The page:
Finally, and perhaps most importantly, I have to thank my spouse, Jim. When I came home from that fateful lunch with Shira nearly six years ago, I was nervous. As far as he knew, the plan was to land a CEO position, with the attendant salary, benefits, and security. I knew I was about to announce that I might want to throw all that over in favor of the risk, excitement, and uncertainty of launching my own business. This change in direction would have a dramatic effect on him and his life as well, and I didn’t know how he’d respond.

When I told him what had happened over lunch and what I was thinking, he responded: “I think that’s a great idea. I think you’d be a terrific solo consultant. You should definitely do that.”

“Well damn,” I thought. “If he’s that confident, what in the hell am I so worried about?”

Five years later, here we are. It’s been a thrilling, challenging, amazing, terrifying journey so far. I can’t wait to see what the next five years bring.

Photo by Peedee on Unsplash

The Lean Startup Changes Everthing

I’m excited to share the launch of the seventh whitepaper in the ongoing Spark whitepaper series, Innovate the Lean Way: Applying Lean Startup Methodology in the Association Environment.

The whitepaper addresses a simple (but not necessarily easy) concept. To quote my co-author, Guillermo Ortiz de Zarate, Director of Information Services for the National Council of Architectural Registration Boards:

“There’s no bigger waste than investing resources working on the wrong thing.”

Given associations’ tight resources, that type of waste is the last thing we can afford. Lean startup methodology, which moves beyond lean six-sigma process innovation to address the challenge of innovation, has taken the business world by storm in the last several years, with businesses of all sizes and life stages using it to experience greater success. Our contention is that associations can benefit from applying this methodology as well.

Innovate the Lean Way shares the basics of lean startup principles:

  • Business model canvas
  • The build-measure-learn cycle
  • Minimum Viable Product
  • The pivot

And the stories of four associations that are using lean startup methodology effectively to improve their innovation efforts:

  • The American Speech-Language-Hearing Association: Pivoting from Lean Process Improvement to Lean Startup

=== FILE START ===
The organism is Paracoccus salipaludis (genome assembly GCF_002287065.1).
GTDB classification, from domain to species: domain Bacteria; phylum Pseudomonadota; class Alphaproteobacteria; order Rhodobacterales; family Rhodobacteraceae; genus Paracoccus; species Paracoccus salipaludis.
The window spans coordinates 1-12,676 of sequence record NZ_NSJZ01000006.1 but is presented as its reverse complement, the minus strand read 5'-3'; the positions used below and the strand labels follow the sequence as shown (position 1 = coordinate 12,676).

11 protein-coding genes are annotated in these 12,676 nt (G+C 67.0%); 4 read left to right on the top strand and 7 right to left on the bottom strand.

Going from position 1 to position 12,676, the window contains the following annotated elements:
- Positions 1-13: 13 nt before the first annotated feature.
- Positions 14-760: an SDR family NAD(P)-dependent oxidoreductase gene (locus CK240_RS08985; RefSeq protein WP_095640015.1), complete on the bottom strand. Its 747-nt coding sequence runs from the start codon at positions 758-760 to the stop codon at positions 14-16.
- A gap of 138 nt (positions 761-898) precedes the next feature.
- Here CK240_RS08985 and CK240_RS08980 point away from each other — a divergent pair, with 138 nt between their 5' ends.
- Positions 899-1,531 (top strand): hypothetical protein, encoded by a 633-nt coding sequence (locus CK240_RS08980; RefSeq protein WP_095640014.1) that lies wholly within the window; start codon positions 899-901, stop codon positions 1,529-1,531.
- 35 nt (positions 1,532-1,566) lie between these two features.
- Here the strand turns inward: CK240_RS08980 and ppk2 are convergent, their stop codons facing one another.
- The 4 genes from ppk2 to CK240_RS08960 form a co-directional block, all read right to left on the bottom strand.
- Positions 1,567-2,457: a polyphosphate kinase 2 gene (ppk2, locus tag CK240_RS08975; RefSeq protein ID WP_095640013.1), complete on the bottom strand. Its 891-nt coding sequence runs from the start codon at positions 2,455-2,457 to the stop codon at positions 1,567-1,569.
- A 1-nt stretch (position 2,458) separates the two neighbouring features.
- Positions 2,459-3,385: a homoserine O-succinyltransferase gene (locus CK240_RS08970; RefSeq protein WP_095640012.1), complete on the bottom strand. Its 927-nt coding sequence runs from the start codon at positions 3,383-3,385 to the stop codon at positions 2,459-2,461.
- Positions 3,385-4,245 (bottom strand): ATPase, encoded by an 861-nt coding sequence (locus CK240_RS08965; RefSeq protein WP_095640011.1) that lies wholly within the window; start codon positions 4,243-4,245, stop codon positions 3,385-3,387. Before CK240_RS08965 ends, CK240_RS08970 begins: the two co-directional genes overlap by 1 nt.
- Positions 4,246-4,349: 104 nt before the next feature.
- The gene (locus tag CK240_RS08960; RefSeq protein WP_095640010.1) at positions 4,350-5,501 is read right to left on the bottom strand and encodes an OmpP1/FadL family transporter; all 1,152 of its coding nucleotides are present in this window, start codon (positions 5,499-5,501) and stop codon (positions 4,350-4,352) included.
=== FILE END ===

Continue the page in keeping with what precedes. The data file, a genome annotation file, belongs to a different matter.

• IEEE: The Power of the Pilot
  • NAFSA – Association of International Educators: Combining Design Thinking and Lean Startup
  • NCARB (Guillermo’s organization): Learning with Lean

Our goal is to help association leaders understand the benefits of applying this technique in your own organizations to eliminate waste, validate your learning, and innovate faster and more successfully.

I’ll be blogging more about the whitepaper in the coming days, but in the meantime, pick up your free copy at http://bit.ly/1NJJzkJ, no divulging of information about yourself required.

Don’t forget to check out the other FREE Spark whitepapers, too:

Innovate the Lean Way

“There’s no bigger waste than investing resources working on the wrong thing.”

Guillermo Ortiz de Zarate, Director, Information Systems, National Council of Architectural Registration Boards (NCARB)

Given associations’ tight resources, we can’t afford to waste time pursuing the wrong thing. Lean startup methodology (as opposed to lean six-sigma) has taken the business world by storm in the last several years, with businesses of all sizes and life stages experiencing success following its principles of building the minimum viable product, measuring what happens, and learning whether to proceed, stop, or pivot.

I’m excited to share that the newest Spark whitepaper is launching NEXT week. It’s co-authored with Guillermo Ortiz de Zarate and it applies lean startup methodology in the association sphere. Our position is that the keys to lean startup methodology – the Business Model Canvas, the Build-Measure-Learn cycle, the Minimum Viable Product (MVP), and the Pivot – are just as valuable and useful to associations as to the tech startups where the concepts originated. We think this same process can be used successfully by associations, and we have the case studies to back it up!

We’ll be launching the whitepaper with a FREE webinar Wednesday, October 21 at noon ET as part of the YourMemebrship.com Thought Leader Series. Join us to learn how you can apply this technique in your own organization to eliminate waste, validate your learning, and innovate faster and more successfully.

Oh – and check back here next week to download the actual whitepaper (also free).